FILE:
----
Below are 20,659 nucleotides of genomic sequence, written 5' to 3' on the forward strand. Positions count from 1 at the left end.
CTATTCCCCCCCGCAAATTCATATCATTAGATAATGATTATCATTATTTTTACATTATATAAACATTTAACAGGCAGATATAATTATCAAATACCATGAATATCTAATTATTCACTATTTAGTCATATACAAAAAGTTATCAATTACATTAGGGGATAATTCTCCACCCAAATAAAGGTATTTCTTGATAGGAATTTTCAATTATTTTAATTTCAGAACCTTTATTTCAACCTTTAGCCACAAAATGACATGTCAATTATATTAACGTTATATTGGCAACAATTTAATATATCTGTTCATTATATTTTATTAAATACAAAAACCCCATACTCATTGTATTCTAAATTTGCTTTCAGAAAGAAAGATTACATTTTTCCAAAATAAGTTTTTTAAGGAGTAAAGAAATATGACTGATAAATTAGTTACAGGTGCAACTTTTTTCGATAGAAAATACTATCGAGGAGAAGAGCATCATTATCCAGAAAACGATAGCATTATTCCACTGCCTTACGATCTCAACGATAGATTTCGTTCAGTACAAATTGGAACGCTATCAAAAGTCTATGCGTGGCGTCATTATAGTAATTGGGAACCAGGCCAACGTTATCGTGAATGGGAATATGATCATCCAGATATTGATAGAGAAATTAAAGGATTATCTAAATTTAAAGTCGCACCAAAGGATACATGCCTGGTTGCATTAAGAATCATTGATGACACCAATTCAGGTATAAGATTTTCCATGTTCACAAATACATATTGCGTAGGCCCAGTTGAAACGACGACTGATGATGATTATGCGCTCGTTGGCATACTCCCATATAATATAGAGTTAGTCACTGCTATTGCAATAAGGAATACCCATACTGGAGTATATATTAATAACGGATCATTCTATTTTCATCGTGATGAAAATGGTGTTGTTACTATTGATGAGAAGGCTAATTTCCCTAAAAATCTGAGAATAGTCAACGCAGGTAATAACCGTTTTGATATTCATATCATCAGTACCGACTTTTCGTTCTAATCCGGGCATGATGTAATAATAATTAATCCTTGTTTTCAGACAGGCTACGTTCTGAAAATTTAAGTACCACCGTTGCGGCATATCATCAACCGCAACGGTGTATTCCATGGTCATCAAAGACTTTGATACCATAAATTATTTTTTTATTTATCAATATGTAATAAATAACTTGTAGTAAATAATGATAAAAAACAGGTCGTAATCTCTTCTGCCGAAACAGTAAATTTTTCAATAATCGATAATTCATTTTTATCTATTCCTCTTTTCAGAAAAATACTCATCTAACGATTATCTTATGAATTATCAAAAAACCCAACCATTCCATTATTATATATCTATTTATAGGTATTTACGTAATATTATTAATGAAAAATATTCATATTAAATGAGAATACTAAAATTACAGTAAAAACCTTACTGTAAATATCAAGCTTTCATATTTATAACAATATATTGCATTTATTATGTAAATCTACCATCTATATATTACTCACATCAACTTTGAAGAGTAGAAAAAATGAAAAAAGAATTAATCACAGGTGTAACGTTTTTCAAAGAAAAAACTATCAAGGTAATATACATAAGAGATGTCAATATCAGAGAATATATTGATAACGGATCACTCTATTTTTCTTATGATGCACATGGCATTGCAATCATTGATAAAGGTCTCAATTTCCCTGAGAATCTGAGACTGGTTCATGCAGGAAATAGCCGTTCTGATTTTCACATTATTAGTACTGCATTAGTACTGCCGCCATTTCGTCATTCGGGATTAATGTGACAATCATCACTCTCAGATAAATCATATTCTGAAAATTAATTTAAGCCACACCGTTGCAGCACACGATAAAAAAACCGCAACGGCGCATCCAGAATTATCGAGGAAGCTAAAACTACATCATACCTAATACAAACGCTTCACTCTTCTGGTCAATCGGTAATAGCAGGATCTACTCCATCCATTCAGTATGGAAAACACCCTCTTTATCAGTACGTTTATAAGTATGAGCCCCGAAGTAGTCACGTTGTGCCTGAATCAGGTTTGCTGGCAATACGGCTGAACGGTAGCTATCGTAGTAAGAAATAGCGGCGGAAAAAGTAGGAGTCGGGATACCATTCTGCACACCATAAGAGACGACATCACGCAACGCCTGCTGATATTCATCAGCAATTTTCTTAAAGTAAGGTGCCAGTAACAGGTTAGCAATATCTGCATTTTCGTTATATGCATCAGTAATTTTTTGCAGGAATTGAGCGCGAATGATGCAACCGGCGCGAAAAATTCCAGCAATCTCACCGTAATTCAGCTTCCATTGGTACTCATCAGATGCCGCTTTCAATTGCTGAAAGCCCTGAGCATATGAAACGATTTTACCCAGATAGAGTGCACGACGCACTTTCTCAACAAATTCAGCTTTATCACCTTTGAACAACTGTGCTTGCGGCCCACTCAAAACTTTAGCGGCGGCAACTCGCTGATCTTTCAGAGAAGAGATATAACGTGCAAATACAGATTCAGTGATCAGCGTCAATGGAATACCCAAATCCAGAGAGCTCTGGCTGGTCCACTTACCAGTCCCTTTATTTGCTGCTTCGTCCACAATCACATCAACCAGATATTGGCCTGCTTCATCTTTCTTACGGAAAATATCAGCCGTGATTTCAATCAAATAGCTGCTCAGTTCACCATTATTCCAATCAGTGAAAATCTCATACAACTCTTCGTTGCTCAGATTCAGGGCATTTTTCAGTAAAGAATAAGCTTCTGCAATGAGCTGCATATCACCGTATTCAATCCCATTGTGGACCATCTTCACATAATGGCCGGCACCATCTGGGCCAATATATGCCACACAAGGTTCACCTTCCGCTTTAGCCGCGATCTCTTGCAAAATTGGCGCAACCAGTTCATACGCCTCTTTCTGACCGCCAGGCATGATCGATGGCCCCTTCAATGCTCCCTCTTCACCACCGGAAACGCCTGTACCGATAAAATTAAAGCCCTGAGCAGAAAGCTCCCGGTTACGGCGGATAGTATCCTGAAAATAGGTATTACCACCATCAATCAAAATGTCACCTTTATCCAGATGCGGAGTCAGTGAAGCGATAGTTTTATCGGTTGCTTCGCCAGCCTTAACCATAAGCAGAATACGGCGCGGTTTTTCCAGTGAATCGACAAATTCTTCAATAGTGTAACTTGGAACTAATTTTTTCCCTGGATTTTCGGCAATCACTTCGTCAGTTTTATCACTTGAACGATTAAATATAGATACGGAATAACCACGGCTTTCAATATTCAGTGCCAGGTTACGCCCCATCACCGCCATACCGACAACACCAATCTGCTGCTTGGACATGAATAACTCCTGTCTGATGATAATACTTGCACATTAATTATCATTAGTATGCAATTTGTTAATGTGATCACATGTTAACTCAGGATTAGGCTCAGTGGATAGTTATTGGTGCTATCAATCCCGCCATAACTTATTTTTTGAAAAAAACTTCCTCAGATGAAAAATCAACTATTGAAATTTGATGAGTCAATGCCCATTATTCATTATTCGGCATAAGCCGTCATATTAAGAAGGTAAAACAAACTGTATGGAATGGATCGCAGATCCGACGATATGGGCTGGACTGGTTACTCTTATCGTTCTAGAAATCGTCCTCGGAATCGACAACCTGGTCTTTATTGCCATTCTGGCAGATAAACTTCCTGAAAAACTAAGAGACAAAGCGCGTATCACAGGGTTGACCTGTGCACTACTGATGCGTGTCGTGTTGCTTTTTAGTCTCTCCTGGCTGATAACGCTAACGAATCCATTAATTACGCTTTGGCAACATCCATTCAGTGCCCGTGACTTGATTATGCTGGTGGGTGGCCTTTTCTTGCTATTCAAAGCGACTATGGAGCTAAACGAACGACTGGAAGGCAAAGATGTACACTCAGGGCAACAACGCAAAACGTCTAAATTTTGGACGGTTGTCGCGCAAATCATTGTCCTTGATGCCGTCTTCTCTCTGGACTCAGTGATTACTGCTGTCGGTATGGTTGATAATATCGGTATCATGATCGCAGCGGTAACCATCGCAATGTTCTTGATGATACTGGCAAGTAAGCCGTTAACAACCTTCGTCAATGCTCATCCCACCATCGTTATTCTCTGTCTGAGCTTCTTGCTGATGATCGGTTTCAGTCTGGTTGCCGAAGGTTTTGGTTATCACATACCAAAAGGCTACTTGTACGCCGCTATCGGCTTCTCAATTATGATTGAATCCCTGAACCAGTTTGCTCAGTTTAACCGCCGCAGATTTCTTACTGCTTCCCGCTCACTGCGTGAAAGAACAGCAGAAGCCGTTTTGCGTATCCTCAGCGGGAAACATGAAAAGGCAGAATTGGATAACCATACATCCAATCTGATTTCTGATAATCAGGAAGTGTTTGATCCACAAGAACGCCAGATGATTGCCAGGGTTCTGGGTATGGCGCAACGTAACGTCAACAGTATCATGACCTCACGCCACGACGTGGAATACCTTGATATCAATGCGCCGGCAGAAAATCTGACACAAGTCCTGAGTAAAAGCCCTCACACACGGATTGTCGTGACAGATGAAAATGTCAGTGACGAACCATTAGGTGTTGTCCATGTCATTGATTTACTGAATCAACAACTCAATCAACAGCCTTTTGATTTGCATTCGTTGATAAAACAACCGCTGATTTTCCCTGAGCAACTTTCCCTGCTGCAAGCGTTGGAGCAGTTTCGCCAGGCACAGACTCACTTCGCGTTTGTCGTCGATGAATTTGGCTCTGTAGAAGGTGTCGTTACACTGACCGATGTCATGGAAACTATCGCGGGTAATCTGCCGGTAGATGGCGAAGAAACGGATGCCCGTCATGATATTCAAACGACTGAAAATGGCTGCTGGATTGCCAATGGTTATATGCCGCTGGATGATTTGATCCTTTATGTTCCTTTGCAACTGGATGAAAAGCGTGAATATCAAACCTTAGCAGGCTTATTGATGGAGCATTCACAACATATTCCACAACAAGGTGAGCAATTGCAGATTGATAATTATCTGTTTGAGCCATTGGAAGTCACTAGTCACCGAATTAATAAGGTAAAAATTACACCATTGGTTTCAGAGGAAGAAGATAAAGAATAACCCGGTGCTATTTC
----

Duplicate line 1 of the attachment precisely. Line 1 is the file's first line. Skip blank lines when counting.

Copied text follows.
Below are 20,659 nucleotides of genomic sequence, written 5' to 3' on the forward strand. Positions count from 1 at the left end.